We believe that everyone can learn something to support themselves or someone else’s progress on their recovery journey.

We want to give everyone the opportunity to learn together, share experiences and knowledge and most importantly, participate. Not as a patient, client, caregiver or member of staff, but simply a student – no previous education required! Through everyone learning together with only one shared label of ‘student’, we believe that we can begin to break do wn the barriers and stigma that exist, and support you whatever your background, to benefit from the richness of experience.

At Recovery College we use an educational-based approach to help people recognize and develop their own resourcefulness and awareness in order to become experts in their own self-care, make informed choices and do the things that they want to do in life.
Upcoming Community Events

On Saturday, October 13, 2018, the I Will Survive Association is hosting the Music 4 Life Concert at the Blind Beggar Pub (4608 Macleod Trail SW).

The music line up will include The Sweets, Run Deer Run and headliner, Mark Mills.

Great bands, a silent auction, with food and drink specials all night! 

The mission of the I Will Survive Association is to reduce the stigma surrounding mental illness and suicide.

Mosaics for a Cause is a group painting project where many artists are re-creating two of Van Gogh’s Paintings:  Vase with Red Poppies and Daisies  and  Garden at Arles . They will have 50 artists participating, each of whom will be creating their own individual segment of the original painting which will then be assembled mosaic-style into one large finished piece.

The finished works will be auctioned off in a silent auction at Palette, taking place October 27, 2018 with 100% of the proceeds going to CMHA Calgary.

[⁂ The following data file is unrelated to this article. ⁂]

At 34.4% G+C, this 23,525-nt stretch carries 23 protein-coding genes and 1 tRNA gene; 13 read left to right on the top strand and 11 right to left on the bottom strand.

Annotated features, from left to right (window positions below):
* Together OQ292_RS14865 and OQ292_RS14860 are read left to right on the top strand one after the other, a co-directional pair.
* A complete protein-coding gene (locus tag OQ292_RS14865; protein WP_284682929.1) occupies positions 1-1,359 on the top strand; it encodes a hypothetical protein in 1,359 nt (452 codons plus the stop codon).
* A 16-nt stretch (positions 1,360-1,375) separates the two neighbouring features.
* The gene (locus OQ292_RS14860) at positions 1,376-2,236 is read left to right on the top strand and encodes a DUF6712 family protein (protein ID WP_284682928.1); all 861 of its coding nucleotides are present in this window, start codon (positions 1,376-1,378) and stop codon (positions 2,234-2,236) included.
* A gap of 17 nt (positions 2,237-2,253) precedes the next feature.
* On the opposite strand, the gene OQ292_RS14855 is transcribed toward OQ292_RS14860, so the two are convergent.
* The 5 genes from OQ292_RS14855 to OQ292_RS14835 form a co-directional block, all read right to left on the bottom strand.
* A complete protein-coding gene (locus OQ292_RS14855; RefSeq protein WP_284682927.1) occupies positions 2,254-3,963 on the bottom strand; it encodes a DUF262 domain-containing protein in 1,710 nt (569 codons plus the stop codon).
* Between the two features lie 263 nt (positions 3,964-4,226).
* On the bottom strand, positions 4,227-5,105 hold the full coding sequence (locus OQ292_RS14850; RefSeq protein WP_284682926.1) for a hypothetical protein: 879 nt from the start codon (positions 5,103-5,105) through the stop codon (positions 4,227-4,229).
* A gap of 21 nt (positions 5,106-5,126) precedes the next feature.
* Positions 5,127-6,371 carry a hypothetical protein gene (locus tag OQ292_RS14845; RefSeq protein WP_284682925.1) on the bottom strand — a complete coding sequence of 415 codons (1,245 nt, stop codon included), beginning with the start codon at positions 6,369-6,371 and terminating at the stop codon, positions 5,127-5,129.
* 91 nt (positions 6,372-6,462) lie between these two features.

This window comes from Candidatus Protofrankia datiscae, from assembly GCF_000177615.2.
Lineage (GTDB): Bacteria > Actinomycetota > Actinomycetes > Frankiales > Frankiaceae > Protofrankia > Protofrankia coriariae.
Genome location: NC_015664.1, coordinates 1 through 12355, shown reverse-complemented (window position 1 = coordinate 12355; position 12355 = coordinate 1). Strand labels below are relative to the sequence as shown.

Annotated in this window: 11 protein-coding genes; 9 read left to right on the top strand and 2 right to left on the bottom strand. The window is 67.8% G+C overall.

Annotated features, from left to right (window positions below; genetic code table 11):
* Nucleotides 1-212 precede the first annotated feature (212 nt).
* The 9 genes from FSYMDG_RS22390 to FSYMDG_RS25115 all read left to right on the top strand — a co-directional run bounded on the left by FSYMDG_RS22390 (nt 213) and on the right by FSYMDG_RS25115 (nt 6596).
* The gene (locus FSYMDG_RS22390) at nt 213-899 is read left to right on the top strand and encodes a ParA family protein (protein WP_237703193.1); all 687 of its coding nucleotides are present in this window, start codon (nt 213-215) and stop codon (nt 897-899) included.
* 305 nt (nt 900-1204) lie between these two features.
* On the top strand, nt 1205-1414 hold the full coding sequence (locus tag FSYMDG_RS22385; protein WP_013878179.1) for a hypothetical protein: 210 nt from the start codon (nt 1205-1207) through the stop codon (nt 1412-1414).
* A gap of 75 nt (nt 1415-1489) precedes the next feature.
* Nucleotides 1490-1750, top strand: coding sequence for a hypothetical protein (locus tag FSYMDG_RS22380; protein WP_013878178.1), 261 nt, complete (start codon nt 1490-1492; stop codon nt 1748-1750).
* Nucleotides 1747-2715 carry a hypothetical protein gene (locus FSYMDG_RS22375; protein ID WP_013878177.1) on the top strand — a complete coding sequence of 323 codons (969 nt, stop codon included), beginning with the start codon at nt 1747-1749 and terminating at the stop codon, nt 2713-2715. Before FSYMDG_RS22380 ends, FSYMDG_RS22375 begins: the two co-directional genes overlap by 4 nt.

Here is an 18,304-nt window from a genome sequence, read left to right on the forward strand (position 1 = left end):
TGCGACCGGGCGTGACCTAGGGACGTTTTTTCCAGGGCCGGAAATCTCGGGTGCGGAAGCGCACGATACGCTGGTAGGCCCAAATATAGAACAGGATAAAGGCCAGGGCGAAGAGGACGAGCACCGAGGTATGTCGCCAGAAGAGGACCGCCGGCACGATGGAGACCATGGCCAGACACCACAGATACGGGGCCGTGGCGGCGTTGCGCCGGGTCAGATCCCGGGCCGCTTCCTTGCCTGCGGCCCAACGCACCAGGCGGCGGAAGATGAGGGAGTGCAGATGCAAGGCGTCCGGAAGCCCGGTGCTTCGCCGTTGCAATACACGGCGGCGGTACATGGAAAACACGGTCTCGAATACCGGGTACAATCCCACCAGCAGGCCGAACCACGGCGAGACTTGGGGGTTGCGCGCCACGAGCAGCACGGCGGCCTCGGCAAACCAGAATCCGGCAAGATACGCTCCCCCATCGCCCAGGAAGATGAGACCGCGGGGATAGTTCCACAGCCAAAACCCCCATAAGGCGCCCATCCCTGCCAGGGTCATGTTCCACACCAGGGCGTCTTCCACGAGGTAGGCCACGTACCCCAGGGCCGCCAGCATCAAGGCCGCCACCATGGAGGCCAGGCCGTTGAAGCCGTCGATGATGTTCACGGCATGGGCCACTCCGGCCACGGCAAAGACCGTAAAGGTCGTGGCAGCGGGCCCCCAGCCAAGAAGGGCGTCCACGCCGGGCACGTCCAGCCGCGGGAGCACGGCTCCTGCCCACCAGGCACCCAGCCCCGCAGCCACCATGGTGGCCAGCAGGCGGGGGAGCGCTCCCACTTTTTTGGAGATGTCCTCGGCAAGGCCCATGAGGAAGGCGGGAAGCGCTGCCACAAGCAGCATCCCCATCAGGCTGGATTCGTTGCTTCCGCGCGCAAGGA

More information about the Calgary Community Painters Society and Mosaic for a Cause can be found here .
People who think about and attempt suicide don’t want to die: they want a way out of their deep, psychological pain. They describe feelings of being overwhelmed, being stuck, or not being able to see a way out. We work to prevent suicide because it can be prevented: we can shine the light in a person’s life to help them see that there is hope in living, that help is available and that they’re not alone. Read more.
While street drugs often come to mind, overdose can happen with many different types of drugs, from alcohol to opioids, in all segments of the Canadian population, including those who take prescription drugs and those who use drugs recreationally. Read more.
There are many unanswered questions and reasons as to why we received the outcome we did. As her mother, I did everything possible to help my daughter out of the hell she was living. Not only the outward hell but particularly with the demons she waged war against in secrecy. Those were the demons we couldn’t see.  Read more.
Our adventure on Denali was full of emotions and challenges. We had to battle true blizzards, cold, whiteouts, physical and mental challenges in order to reach the summit. On many occasions, I questioned myself, when I felt exhausted for the meaning of our quest.  Read more.